Last of a Dying Breed: 1960 Chevrolet Sedan Delivery

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The Sedan Delivery dates back to the 1920s, but as a full-size offering from Chevrolet, 1960 was the last year. It essentially was a Biscayne 2-door station wagon with sheet metal where glass would otherwise have been on the sides. And it had a single bench seat, providing for lots of storage room in the back. The seller’s 1960 example is a roller that needs bodywork, a new interior, and – of course – new power under the hood. Located in Everest, Kansas, this interesting find may offer tons of potential and is available here on eBay where the reserve is north of the current bid of $1,500.

By the late 1950s, the American-built, full-size Sedan Delivery was all but gone, with Chevrolet being the only holdout. Ford had one but transferred the concept to the new compact Falcon in 1960, and Chevy would do the same with its new Corvair in 1961. It was an easy build for the Bow-Tie guys as they already had a platform to base it on and minimal changes were needed to build a Sedan Delivery rather than a Biscayne. In 1960, two trim levels were offered (Series 1170 and 1270), although the differences between them were likely few.

If you stuck with a single seat, the 1960 Sedan Delivery offered up to 93 cubic feet of storage space. Estimates are that only about 5,300 of them were built in 1960, while the Biscayne wagon had triple that many assemblies. When the full-size Chevies were restyled in 1961 and lost the “batwing” design, the full-size Sedan Delivery was retired. So, the seller’s example is one of the last of a breed.

This vehicle was likely powered by a 235 cubic six or a 283 V8, but only an empty space is there now. It also could have had a “3-on-the-tree” manual transmission of a 2-speed Powerglide automatic. Some work seems to have been done on the body, with glimpses of body filler and grey primer all over the place. It comes with new floor plans for the buyer to install and rust is still present on the roof. Apparently, offered by a dealer, this was once a “quick” delivery vehicle, but we don’t know what the cargo may have been.

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  1. Big_FunMember

    The 1170 and the 1270 represent 6 cyl (odd number) or 8 cyl (even number).
    Looking at the cowl tag, this is a 1270, so this is/was built with a V8. What you see in the picture taken from the open driver’s door is a clutch pedal- the brake pedal is covered up by that replacement floor pan laying on top of original floors. You can see someone cut, and then covered a hole in the floor for a shifter. The view from open passenger door shows steering column had a shift lever.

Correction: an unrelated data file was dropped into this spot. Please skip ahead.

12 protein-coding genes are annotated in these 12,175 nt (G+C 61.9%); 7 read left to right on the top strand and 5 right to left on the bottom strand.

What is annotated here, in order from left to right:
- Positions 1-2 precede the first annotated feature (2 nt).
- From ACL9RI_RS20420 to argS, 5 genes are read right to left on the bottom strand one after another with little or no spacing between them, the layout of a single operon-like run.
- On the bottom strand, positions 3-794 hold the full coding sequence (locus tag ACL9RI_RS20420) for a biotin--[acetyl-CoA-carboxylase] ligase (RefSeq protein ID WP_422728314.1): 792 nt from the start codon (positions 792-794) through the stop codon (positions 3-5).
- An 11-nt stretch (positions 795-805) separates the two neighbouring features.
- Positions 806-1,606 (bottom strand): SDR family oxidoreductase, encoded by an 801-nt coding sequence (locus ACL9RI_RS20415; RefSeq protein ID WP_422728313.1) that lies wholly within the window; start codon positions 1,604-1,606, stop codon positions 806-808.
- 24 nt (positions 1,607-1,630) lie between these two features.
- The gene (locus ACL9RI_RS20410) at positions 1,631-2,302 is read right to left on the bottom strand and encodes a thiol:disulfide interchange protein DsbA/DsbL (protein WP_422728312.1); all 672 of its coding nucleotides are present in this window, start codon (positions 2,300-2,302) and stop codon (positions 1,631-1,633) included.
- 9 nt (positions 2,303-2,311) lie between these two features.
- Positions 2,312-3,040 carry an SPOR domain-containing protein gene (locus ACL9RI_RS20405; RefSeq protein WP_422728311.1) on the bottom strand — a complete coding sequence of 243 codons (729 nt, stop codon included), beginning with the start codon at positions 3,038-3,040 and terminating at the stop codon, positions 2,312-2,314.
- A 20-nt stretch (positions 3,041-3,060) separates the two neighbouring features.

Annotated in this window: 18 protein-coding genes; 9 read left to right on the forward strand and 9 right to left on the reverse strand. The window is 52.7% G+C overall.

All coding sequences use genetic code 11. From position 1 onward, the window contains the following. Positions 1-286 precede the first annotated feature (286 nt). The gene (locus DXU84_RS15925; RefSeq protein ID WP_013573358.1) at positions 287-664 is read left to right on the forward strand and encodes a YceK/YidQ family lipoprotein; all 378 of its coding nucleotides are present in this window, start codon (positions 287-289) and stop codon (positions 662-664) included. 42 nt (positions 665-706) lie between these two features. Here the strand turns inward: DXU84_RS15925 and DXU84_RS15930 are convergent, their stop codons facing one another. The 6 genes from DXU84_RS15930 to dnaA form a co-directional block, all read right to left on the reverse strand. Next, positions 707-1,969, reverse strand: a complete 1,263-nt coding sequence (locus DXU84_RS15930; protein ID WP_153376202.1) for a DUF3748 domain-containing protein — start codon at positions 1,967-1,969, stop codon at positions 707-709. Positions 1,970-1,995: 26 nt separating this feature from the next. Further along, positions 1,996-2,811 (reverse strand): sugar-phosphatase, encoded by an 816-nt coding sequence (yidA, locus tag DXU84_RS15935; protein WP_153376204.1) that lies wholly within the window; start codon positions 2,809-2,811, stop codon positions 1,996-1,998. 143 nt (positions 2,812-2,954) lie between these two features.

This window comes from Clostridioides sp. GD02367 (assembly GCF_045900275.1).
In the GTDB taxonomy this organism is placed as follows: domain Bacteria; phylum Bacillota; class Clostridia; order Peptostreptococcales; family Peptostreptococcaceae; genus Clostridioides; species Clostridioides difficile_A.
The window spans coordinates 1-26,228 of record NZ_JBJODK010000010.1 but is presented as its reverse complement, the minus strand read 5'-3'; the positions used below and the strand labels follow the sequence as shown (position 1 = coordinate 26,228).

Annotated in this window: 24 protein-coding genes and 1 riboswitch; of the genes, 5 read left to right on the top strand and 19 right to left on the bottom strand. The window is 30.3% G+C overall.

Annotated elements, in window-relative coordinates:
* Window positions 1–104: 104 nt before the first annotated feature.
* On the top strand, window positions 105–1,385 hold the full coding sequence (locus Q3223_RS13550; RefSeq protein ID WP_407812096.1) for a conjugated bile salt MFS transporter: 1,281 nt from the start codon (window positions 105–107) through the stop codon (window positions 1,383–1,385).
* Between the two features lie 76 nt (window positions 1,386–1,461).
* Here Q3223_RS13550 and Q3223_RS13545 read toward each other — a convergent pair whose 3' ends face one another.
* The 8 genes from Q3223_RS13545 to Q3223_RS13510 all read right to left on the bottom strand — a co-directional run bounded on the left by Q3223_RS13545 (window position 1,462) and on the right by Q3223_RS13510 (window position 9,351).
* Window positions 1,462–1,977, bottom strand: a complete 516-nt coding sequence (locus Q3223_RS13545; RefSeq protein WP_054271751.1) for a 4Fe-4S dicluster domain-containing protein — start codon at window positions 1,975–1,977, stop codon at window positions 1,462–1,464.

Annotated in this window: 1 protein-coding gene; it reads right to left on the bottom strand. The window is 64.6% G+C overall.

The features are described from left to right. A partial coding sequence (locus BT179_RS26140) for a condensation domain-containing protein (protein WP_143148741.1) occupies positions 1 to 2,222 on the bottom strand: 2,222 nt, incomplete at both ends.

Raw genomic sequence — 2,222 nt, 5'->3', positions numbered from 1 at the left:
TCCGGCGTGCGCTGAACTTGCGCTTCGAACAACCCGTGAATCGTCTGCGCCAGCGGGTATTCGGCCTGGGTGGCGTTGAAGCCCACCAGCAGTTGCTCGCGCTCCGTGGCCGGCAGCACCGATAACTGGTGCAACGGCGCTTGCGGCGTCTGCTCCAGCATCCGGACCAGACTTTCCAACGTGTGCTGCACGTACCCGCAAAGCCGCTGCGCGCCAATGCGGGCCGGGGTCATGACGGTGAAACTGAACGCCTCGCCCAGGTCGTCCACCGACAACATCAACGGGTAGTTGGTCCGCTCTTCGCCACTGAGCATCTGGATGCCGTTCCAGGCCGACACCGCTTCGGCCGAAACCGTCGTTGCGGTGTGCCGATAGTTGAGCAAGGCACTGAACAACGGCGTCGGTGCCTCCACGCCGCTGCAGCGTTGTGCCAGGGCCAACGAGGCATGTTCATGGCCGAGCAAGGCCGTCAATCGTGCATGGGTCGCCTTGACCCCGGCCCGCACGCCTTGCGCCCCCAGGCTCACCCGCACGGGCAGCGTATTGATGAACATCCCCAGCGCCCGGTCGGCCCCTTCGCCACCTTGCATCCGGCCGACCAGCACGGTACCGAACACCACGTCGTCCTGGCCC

This had a grey vinyl bench, and factory hue was Ermine White. Someone even ordered full tinted glass. All per the cowl tag.

    Like 20
    • John

      If you look at the engine bay pics you can see the shifter rods for a standard transmission.

      Like 5
    • stillrunners stillrunnersMember

      Yep….a Cali car for sure – mine is as well but a 1959 sedan delivery…..same roof rust from mine being an LA car.

      Like 1
  2. JustPassinThru

    The thing that fascinated me as a little kid – still does, to some extent – was how ONE car brand could have, essentially ONE model (soon to change, of course) and yet so many different flavors. Of that one car.

    This one: You could have Mama’s basic family sedan, four doors. Widowed Aunt Edith, doing well on hubster’s estate, might choose a two- or four-door hardtop Impala. Two-tone, red interior, to match her lipstick.

    This year, the city cowboys could have an El Camino, to haul hay for the horses they wished they had. The aging playboys could have an Impala drop-top. City Cab could get a Biscayne or 150 with black vinyl seats and rubber floor coverings; and Crack Plumbing and Fabulous Florist could haul their products or supplies, in this Sedan Delivery.

    And of course a few years earlier, the surfer dudes could have had their Nomad…sadly, there weren’t enough surfer-dudes with money enough for new Chevrolets.

    But, all from the same basic body. All had the same grille; the same design cues on the body and greenhouse; the same tail treatment. Yet such different flavors.

    Today, of course…or, until recently, you could choose from a wide variety of vehicles. But they were all dedicated designs – no confusing a Trailblazer with a Caprice or an Aveo.

    Wider variety…but I can’t help but think, something is lost, in losing the familial ties together that were there in the first postwar years.

    Like 4
  3. mike

    Just needs love and money to make her a nice driver…either stock or lightly modded.Beautiful starting point.

    Like 9
  4. geezerglide 85

    I think the Ford Courier (Ford’s sedan delivery) was made for the 1960 year but was a 2dr wagon without a backseat. Not really a s/d but marketed as one. Also sedan deliveries had a one piece liftgate. But the 1960 Courier had a tailgate like s/w. Ya gotta wonder who thought we needed a big 2dr station wagon without windows but they sure were cool. Chevy tried to bring it back with the Vega and HHR but it never really caught on. We never got a Chrysler factory version PT Cruiser, but there was some kits made by the aftermarket.

    Like 5
    • Greg in Texas

      Opel made some cool wagons with wimpy motors. Dad bought a rare Mitsubishi Japanese made wagon with a beefy 4 cylinder engine. It was kinda too fast for the suspension. Brother wrecked it, but it was really awesome actually. I bought an Audi with the Sprinter Van 5 cylinder engine wagon related to the Quattro successor. It was all wheel drive on demand, but 70/30 or something when 4wd was off. It wasn’t fast or fuel efficient, but I doubt any way to roll that car. It was stable in all weather conditions. Nagging electrical gremlins I had no patience for it. I’ve always loved 2 door wagons, compact wagon even better it it’s only got 2 doors. With a small utility trailer on occasions, it can accomplish just about anything.

      Like 3
  5. Bama

    A lot of these deliveries were used by flower shops, drug stores, and small grocery stores that delivered. In their second lives many became painters and carpenters rides.
    This one would be nice with a mild 350, 5 speed from a Camaro. I’d keep the inside and outside low key with a simple white or light blue paint job, keep the bench seat, and put black low pile carpet on the inside bed wall with a thick vinyl bed mat. A set of period correct slotted aluminum mags or maybe some charcoal gray American Torque Thrusts with the polished rim.
    Too far away or I’d be interested.